How Veterinarians Diagnose Neurological Issues in Dogs

If your dog is showing signs of a neurological disorder, the first thing your veterinarian will want to do is collect a thorough history. Let them know about potential exposure to toxins, including behavior like getting into trash or unfamiliar areas, or any possible trauma.

If your dog is having seizures, the vet may ask these questions:

  • How long did the seizure episode(s) last?

  • When was the first seizure episode?

  • How many seizures have they had?

Exactly what did your dog do during the episode? Did they have convulsions, lose consciousness, or lose control of their bladder?

It can be very helpful to take a video of your dog’s unusual behavior to show the vet.

After a physical examination, your veterinarian will likely want to run some tests, including blood work and X-rays. Spinal fluid taps may be recommended. During this procedure, a sample of cerebrospinal fluid is collected to look for signs of infection or cancer.

The vet may recommend that your dog see a veterinary neurologist. In addition to having a wealth of knowledge about neurologic disease, these specialists have access to advanced imaging like CT scans and MRIs, which are very helpful when trying to see structures like the spinal cord, discs, or the brain.

Treatment for Neurological Disorders in Dogs

Treatment will depend on the nature of the neurologic disorder and may include lifestyle modifications, medications, or surgery.


Medication is the most common type of treatment for most neurological disorders in dogs. Seizure disorders are treated with anti-epileptic drugs that must be given for the remainder of a dog’s life. Monitoring is usually necessary to make dose changes required over time, so regular bloodwork and exams may be recommended.

Many dogs with spinal cord compression will benefit from anti-inflammatory medications such as steroids. Steroids have some side effects, including increased thirst, increased urination, increased appetite, and panting.

If your dog is put on steroids, be sure to let them out more frequently to urinate so they’re not having accidents in the house. Watch their diet and control their food portions, as increased appetite can lead to overeating and weight gain, which can worsen the underlying neurologic disease and shorten their lifespan.

Supplements and Prescription Diets

There are some supplements and nutritional therapies on the market that can be helpful for various neurological disorders. SAMe, which helps reduce inflammation, may benefit some pets. Commercial diets like Purina Neurocare and Hills b/d have been shown to slow progression of cognitive dysfunction and reduce frequency of seizure episodes.


Surgeries are done by a neurology specialist and require advanced diagnostics, like CT or MRI, prior to surgery. Surgery on the back, neck, or brain can be expensive, but it may be your pet’s best option. Make sure you understand all the costs involved and be sure to follow the post-operative instructions. Oftentimes, follow-up visits can be done with your pet’s regular veterinarian.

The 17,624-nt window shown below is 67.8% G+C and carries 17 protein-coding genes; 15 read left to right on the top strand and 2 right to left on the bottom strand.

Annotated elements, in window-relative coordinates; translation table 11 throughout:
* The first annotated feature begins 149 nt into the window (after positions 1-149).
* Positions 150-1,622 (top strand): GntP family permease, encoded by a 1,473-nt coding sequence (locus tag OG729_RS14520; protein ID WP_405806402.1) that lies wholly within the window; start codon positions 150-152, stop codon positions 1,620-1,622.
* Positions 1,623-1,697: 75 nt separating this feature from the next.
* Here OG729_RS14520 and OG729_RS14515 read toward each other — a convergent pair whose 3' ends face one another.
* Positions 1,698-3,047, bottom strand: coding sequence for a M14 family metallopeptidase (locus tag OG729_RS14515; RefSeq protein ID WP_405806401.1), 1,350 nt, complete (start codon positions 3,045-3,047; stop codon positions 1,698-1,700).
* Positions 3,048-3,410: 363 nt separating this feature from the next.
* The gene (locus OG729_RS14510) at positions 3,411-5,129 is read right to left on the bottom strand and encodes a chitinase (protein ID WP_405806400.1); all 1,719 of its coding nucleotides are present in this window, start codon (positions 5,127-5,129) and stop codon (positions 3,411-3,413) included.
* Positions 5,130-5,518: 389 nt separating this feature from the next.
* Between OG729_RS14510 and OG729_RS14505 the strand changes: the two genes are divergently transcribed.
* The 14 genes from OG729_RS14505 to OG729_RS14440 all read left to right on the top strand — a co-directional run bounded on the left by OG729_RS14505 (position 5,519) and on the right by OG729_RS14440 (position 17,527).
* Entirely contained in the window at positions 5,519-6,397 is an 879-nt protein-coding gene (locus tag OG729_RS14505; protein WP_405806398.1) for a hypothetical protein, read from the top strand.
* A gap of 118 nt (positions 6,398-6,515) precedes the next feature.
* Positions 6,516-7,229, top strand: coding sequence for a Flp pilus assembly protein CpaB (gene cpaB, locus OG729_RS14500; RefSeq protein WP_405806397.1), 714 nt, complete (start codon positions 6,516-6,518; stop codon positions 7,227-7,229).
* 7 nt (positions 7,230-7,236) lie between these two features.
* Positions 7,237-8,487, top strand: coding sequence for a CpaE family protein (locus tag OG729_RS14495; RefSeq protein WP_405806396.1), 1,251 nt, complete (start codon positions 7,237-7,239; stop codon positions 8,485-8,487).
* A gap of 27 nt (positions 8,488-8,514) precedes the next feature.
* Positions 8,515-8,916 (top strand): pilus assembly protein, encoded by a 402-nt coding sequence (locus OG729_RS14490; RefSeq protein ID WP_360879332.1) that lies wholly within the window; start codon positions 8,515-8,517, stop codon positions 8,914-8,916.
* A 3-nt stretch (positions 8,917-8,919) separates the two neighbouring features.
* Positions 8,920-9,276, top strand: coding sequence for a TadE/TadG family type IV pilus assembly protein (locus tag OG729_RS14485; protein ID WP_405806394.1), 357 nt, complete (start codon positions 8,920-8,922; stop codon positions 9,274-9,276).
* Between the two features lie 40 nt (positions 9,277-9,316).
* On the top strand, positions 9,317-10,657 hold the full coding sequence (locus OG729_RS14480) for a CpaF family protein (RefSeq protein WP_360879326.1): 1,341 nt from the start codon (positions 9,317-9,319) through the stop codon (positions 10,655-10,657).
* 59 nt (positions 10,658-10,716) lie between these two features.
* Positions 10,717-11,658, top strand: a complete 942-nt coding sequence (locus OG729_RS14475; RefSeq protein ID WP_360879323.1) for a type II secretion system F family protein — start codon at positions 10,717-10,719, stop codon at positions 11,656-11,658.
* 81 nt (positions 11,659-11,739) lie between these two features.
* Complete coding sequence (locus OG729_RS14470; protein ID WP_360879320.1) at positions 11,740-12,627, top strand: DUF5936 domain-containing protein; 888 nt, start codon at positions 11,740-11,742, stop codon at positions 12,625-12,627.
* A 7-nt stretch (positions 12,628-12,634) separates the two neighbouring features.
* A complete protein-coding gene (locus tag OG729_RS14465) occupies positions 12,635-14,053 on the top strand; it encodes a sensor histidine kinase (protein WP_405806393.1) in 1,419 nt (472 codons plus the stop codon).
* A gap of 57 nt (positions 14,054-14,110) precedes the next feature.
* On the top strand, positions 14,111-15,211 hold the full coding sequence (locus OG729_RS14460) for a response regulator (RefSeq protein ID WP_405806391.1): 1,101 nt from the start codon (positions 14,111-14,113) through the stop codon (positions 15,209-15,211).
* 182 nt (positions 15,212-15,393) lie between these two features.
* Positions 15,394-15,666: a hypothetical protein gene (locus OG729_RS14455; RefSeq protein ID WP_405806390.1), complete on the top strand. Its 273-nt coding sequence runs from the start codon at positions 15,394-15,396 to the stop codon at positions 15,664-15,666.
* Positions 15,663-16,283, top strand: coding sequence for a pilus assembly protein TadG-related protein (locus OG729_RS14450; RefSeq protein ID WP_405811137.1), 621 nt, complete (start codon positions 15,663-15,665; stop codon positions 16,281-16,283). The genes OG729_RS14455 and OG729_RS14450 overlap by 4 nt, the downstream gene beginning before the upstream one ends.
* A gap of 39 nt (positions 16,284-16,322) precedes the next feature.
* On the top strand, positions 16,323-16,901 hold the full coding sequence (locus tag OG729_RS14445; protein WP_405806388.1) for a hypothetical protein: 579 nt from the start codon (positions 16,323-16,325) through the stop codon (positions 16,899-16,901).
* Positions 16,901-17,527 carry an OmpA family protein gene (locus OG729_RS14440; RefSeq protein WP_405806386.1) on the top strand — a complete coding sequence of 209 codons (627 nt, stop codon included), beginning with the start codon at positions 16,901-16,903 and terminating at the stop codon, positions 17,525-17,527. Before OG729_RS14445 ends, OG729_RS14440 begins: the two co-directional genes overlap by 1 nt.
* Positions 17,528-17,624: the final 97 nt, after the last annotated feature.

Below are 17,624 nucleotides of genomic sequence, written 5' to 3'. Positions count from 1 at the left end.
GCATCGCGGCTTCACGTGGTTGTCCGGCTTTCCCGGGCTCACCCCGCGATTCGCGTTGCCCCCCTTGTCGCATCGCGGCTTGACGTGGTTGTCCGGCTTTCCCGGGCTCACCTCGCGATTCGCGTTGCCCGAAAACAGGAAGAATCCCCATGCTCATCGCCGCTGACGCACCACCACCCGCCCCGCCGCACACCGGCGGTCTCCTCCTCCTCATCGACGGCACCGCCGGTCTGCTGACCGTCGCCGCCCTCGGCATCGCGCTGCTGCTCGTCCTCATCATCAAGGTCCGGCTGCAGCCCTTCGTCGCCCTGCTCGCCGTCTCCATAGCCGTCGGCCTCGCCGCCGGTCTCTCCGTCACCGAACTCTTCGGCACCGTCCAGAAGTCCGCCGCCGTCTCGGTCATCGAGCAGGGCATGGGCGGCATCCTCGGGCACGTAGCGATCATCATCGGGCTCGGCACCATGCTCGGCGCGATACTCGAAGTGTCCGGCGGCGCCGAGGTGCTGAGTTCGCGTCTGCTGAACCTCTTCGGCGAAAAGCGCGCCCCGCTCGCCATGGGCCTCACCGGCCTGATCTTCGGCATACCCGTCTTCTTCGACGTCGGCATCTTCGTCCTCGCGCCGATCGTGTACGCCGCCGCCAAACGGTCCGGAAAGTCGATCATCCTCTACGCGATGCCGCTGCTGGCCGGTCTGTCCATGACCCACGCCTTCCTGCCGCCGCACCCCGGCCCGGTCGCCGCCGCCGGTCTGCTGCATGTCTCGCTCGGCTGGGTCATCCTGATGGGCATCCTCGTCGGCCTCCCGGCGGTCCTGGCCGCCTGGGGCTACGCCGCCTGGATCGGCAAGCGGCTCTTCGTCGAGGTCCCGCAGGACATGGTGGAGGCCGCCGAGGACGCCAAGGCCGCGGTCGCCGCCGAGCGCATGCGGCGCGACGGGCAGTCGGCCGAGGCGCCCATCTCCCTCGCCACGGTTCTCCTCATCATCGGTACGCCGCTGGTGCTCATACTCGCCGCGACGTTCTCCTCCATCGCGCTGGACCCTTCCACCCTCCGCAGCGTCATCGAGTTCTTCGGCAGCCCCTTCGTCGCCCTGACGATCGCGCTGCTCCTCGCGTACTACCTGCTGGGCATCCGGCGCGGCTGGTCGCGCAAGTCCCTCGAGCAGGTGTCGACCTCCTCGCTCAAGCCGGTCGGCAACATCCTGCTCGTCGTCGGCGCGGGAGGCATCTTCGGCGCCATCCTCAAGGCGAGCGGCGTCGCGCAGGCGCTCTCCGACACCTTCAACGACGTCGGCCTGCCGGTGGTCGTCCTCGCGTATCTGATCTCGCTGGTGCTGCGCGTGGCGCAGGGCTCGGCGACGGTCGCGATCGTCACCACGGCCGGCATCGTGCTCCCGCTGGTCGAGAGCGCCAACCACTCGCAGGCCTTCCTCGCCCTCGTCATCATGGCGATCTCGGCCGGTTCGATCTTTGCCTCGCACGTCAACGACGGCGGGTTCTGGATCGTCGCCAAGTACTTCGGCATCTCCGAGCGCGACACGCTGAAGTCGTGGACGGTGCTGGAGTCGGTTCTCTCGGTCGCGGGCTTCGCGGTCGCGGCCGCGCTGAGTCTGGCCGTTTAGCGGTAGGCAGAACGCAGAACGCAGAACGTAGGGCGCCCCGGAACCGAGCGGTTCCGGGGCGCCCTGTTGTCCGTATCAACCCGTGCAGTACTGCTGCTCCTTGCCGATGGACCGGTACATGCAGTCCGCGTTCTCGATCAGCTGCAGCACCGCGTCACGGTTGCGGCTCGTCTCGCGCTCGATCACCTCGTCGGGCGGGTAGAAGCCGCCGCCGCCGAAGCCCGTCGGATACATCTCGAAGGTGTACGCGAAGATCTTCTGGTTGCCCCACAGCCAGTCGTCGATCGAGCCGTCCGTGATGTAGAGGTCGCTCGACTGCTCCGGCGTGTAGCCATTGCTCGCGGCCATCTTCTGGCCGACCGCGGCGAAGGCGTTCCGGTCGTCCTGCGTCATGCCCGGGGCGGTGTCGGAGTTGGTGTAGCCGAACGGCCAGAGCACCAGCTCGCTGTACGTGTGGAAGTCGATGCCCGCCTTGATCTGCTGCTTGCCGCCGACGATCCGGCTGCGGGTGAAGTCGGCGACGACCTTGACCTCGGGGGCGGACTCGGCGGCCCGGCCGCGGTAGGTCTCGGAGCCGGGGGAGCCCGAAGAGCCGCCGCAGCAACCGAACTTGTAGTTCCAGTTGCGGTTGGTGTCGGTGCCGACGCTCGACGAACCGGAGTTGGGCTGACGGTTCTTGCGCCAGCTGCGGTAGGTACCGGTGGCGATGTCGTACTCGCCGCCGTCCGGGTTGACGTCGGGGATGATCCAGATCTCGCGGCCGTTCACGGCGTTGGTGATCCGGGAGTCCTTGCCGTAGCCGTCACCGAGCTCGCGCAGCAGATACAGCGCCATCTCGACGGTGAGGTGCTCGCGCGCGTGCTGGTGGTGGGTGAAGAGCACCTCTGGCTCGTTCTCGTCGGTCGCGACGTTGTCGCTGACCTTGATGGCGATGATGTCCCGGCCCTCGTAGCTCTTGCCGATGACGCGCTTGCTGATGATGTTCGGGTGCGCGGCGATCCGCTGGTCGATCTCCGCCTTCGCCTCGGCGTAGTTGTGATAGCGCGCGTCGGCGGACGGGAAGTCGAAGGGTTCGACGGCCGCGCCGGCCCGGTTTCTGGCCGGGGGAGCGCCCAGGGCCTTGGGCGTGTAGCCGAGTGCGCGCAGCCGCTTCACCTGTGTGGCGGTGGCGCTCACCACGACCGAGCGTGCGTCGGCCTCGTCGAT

Recovery and Management of Neurological Disorders in Dogs

Some neurological disorders are very common and can be managed to preserve your dog’s quality of life. Other conditions may be unusual and require a diagnostic journey and a neurology specialist to get answers.

If your pet is prescribed medication, it’s important to follow the instructions as labeled. If you notice any unexpected or concerning side effects, call your veterinarian right away. Some medications, like phenobarbital, may lead to dramatic initial side effects, like wobbling and stumbling, that subside over time. Your veterinarian is the best person to explain medication side effects and adjustments.

Neurological Disorders in Dogs FAQs

Can you prevent neurological disorders in dogs?

Many neurological disorders are inherited, making prevention difficult. If you have a Dachshund or another breed prone to IVDD, you can help by changing your environment and working with your dog to reduce risky behaviors.

Teach your dog to use steps or a ramp to get up on the bed or couch, rather than leaping up and down. Keep your pet at an ideal body condition, as obesity has been linked to an increased risk of morbidity with many neurological disorders. And make sure your pet has no access to toxins—keep dangerous pesticides, human food, and prescription medications safely stored away.

Featured Image:

Melissa Boldan, DVM


Melissa Boldan, DVM


Dr. Melissa Boldan graduated from the University of Missouri College of Veterinary Medicine in 2012. She initially practiced mixed animal...